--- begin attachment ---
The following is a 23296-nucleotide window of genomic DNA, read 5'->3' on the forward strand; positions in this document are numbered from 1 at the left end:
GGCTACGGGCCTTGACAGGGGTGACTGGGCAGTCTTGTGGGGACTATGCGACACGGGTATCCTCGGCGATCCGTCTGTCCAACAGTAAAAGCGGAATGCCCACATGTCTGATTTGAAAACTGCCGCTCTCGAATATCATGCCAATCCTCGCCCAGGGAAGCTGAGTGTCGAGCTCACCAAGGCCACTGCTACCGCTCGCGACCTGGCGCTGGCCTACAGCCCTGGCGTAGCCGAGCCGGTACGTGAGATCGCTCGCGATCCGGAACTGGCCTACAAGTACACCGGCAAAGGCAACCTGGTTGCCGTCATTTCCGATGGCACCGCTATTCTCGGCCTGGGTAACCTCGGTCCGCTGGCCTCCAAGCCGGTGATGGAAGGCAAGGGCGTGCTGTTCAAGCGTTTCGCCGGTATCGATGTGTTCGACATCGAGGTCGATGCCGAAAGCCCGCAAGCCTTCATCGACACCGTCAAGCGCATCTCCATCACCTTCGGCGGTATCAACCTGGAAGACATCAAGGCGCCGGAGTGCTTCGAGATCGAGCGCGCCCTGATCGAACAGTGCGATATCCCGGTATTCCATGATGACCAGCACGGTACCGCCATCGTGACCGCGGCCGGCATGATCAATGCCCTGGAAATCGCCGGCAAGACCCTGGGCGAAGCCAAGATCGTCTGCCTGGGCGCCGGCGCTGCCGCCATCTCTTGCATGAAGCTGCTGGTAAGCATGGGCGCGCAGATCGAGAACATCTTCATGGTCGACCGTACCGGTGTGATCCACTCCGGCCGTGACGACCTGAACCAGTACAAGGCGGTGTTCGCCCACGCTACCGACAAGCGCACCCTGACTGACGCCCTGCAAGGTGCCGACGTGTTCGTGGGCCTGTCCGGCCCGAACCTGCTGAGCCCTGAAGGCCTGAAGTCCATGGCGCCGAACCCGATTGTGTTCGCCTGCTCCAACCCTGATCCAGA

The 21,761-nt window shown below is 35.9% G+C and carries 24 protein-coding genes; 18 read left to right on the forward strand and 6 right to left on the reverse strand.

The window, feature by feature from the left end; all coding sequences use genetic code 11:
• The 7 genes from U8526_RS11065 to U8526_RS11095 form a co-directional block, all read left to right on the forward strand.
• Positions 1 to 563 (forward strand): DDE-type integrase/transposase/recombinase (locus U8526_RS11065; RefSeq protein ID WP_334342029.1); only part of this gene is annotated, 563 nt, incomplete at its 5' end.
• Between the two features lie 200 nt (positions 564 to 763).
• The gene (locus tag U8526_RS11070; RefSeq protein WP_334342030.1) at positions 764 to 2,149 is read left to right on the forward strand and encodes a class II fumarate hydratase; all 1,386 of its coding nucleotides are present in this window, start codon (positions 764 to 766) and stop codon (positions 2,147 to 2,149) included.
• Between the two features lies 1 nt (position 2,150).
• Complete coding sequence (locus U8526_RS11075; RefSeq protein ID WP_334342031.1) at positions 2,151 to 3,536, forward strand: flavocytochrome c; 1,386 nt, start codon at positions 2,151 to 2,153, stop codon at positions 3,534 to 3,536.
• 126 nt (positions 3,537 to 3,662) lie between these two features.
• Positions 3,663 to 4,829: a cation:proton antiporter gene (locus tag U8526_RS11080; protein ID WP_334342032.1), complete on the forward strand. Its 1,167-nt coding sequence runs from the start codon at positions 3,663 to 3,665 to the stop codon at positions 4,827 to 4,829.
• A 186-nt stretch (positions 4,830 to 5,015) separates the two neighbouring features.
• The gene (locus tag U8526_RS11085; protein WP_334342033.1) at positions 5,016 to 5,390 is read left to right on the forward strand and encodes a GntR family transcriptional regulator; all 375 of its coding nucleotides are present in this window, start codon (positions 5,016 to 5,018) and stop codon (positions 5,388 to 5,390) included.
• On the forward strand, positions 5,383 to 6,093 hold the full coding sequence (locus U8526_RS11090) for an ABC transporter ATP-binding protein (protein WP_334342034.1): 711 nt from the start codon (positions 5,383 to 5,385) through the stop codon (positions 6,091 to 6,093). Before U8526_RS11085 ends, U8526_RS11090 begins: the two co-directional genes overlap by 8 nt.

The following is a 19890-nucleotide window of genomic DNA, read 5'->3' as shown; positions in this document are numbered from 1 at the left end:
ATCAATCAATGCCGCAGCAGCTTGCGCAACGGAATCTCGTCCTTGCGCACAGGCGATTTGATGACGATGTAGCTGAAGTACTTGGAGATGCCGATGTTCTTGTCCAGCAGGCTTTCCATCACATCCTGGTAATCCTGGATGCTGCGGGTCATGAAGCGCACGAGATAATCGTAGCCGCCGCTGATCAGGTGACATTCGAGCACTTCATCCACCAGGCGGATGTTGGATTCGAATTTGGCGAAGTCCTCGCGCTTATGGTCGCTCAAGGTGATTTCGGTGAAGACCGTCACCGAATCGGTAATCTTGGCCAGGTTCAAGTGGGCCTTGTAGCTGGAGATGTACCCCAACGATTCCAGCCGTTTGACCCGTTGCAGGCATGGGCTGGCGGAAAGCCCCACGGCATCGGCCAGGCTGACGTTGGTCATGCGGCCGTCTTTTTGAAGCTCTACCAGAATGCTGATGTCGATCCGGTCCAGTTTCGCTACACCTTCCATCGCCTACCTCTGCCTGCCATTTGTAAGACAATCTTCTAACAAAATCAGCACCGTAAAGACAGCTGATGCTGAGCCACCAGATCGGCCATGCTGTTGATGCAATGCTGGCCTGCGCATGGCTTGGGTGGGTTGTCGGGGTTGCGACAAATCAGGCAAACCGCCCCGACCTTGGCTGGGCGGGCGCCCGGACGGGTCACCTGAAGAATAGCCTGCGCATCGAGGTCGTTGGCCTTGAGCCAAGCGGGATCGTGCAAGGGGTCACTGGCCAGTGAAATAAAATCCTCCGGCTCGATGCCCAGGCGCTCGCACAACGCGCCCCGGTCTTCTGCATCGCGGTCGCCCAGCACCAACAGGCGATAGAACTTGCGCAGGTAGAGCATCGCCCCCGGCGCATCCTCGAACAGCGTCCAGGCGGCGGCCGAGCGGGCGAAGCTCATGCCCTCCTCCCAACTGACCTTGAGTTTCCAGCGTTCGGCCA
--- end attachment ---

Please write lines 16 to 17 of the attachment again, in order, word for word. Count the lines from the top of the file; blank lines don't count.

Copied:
The following is a 19890-nucleotide window of genomic DNA, read 5'->3' as shown; positions in this document are numbered from 1 at the left end:
ATCAATCAATGCCGCAGCAGCTTGCGCAACGGAATCTCGTCCTTGCGCACAGGCGATTTGATGACGATGTAGCTGAAGTACTTGGAGATGCCGATGTTCTTGTCCAGCAGGCTTTCCATCACATCCTGGTAATCCTGGATGCTGCGGGTCATGAAGCGCACGAGATAATCGTAGCCGCCGCTGATCAGGTGACATTCGAGCACTTCATCCACCAGGCGGATGTTGGATTCGAATTTGGCGAAGTCCTCGCGCTTATGGTCGCTCAAGGTGATTTCGGTGAAGACCGTCACCGAATCGGTAATCTTGGCCAGGTTCAAGTGGGCCTTGTAGCTGGAGATGTACCCCAACGATTCCAGCCGTTTGACCCGTTGCAGGCATGGGCTGGCGGAAAGCCCCACGGCATCGGCCAGGCTGACGTTGGTCATGCGGCCGTCTTTTTGAAGCTCTACCAGAATGCTGATGTCGATCCGGTCCAGTTTCGCTACACCTTCCATCGCCTACCTCTGCCTGCCATTTGTAAGACAATCTTCTAACAAAATCAGCACCGTAAAGACAGCTGATGCTGAGCCACCAGATCGGCCATGCTGTTGATGCAATGCTGGCCTGCGCATGGCTTGGGTGGGTTGTCGGGGTTGCGACAAATCAGGCAAACCGCCCCGACCTTGGCTGGGCGGGCGCCCGGACGGGTCACCTGAAGAATAGCCTGCGCATCGAGGTCGTTGGCCTTGAGCCAAGCGGGATCGTGCAAGGGGTCACTGGCCAGTGAAATAAAATCCTCCGGCTCGATGCCCAGGCGCTCGCACAACGCGCCCCGGTCTTCTGCATCGCGGTCGCCCAGCACCAACAGGCGATAGAACTTGCGCAGGTAGAGCATCGCCCCCGGCGCATCCTCGAACAGCGTCCAGGCGGCGGCCGAGCGGGCGAAGCTCATGCCCTCCTCCCAACTGACCTTGAGTTTCCAGCGTTCGGCCA